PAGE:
disconnection or actually disconnect service to a customer that has filed a complaint with

the CASD. In short, the provisions of Section 13 of Chapter 815 fully protect the rights of

customers to avoid disconnection during the period when any unresolved disputes exist

regarding their utility bills. Consequently, the relief requested in the OPA’s Request is

wholly unnecessary.

Finally, CMP notes that the OPA’s Request is unsupported by any facts. The entire point of

the Commission’s summary investigation in this proceeding is to gather the information necessary

to determine whether there exists any systemic metering, billing or customer communication

problems affecting CMP’s ability to provide service to its customers. The OPA’s Request seeks to

completely circumvent the Commission’s summary investigation process and jump directly to the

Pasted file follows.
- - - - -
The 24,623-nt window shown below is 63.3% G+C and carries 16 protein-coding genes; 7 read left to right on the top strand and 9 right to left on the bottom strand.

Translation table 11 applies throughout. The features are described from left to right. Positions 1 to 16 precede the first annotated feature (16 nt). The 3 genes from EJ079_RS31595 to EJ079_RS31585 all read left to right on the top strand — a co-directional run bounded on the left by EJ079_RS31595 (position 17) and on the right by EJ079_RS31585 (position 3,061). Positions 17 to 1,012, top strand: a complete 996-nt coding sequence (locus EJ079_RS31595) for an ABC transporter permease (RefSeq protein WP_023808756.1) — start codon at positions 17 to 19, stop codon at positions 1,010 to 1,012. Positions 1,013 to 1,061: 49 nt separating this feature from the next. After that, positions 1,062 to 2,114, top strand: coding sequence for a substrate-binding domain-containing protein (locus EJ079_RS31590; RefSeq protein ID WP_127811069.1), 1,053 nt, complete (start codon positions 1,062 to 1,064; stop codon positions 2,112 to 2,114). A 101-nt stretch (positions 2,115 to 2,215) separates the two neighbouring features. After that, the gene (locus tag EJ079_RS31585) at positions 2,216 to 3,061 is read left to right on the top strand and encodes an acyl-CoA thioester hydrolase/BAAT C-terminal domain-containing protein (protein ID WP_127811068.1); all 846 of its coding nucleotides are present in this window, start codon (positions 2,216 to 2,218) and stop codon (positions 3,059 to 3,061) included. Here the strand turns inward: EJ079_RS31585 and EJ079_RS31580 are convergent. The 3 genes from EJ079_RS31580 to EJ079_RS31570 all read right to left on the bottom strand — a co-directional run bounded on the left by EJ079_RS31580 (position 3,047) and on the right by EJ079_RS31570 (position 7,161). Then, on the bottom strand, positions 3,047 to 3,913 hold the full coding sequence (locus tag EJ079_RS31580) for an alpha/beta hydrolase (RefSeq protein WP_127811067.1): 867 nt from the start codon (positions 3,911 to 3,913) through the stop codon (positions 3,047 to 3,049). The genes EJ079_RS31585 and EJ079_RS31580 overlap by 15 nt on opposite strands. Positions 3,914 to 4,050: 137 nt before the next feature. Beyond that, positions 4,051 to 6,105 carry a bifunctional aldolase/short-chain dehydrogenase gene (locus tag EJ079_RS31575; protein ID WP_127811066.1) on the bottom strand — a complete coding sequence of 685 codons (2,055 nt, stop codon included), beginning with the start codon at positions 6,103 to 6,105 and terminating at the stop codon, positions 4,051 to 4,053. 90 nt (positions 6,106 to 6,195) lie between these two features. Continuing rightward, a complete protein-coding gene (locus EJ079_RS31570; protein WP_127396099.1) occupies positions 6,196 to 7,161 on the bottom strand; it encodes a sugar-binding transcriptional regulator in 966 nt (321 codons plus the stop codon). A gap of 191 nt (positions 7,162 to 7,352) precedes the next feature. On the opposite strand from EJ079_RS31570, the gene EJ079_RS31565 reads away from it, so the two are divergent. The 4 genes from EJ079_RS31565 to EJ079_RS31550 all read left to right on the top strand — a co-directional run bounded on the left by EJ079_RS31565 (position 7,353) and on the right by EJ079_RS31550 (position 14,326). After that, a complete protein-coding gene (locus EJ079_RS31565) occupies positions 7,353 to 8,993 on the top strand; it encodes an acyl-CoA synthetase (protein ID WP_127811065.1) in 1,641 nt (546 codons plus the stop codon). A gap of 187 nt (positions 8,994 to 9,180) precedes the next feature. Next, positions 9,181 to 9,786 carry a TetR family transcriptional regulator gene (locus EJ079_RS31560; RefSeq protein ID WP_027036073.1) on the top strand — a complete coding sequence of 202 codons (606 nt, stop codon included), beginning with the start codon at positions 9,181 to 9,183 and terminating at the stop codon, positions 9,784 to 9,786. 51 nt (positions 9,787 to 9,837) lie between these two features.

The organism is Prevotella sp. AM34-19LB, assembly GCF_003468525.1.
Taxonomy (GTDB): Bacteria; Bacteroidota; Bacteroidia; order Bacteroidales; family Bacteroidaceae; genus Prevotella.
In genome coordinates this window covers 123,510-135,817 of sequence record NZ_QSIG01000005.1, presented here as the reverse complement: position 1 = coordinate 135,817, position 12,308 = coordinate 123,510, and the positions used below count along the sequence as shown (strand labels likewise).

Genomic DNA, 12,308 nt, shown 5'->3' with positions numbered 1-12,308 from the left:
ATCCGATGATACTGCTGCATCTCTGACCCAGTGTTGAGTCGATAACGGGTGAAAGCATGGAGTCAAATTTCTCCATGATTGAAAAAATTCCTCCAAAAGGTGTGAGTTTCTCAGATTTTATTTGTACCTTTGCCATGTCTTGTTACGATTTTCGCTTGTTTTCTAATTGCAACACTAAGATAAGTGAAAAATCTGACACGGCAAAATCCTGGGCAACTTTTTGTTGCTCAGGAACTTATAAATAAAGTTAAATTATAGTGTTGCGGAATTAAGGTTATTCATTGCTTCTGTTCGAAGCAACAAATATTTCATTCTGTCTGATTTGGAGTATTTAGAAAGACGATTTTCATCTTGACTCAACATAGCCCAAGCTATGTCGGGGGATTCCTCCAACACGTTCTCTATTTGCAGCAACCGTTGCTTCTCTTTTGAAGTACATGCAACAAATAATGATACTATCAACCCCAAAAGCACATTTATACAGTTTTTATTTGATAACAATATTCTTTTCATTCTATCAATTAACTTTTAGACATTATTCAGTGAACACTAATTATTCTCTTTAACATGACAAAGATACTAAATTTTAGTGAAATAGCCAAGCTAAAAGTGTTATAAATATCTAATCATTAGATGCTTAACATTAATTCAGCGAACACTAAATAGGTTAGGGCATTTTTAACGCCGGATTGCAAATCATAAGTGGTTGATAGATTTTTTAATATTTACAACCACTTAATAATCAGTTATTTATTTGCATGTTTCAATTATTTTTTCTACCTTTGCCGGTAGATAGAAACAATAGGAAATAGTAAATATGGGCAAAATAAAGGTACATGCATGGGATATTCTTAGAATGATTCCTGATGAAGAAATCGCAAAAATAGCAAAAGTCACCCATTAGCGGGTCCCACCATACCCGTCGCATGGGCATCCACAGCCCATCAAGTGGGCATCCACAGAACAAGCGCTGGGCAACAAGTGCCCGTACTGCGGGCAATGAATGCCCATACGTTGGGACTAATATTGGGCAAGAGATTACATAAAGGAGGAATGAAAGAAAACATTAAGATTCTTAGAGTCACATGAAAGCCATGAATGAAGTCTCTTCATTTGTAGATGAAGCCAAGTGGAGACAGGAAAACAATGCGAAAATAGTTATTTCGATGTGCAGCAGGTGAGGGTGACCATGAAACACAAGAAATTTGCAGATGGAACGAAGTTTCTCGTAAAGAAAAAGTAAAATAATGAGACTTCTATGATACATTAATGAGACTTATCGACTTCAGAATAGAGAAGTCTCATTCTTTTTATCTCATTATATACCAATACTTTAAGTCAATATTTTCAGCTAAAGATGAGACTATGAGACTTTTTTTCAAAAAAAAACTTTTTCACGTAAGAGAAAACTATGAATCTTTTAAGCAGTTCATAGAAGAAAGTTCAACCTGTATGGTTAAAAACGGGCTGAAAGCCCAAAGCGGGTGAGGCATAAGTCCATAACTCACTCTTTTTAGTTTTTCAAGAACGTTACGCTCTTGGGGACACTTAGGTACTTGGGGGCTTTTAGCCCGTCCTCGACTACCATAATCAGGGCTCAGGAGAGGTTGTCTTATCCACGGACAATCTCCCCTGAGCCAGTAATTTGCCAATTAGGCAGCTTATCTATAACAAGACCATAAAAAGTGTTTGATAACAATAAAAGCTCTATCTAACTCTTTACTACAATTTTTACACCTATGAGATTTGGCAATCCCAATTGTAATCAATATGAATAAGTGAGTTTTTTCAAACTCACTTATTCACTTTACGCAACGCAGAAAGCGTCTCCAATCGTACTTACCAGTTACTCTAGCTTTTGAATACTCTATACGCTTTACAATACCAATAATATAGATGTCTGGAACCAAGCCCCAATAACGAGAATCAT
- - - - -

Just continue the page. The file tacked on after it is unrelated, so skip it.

unsupported conclusion that such systemic problems do exist and should be immediately remedied

through a prohibition on the issuance of new disconnection notices. The Commission should deny

the OPA’s Request and instead proceed with its summary investigation.

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III. CONCLUSION

The Company certainly recognizes the struggles that some customers have in paying their

electric bills and it is always our preference to resolve payment issues before taking steps to

disconnect service. The Company offers customers payment options and we are a valuable resource

in helping them identify assistance options for which they might qualify. The Company always

encourages customers to contact us so that we can work with them. However, the need to work

with individual customers must be balanced against CMP’s obligations to all customers to manage

its credit and collections activities in a manner that keeps rates low for all customers, including the

need to issue disconnection notices when appropriate.

CMP appreciates the opportunity to provide these comments in response to the OPA’s

Request. For the reasons stated above, the Commission should deny the OPA’s Request.

Please contact me if the Commission has any questions regarding these comments or needs

any further information from CMP.

Richard P. Hevey
Attorney for CMP

Central Maine Power Company


83 Edison Drive
Augusta, Maine 04336
Tel. 207-621-6546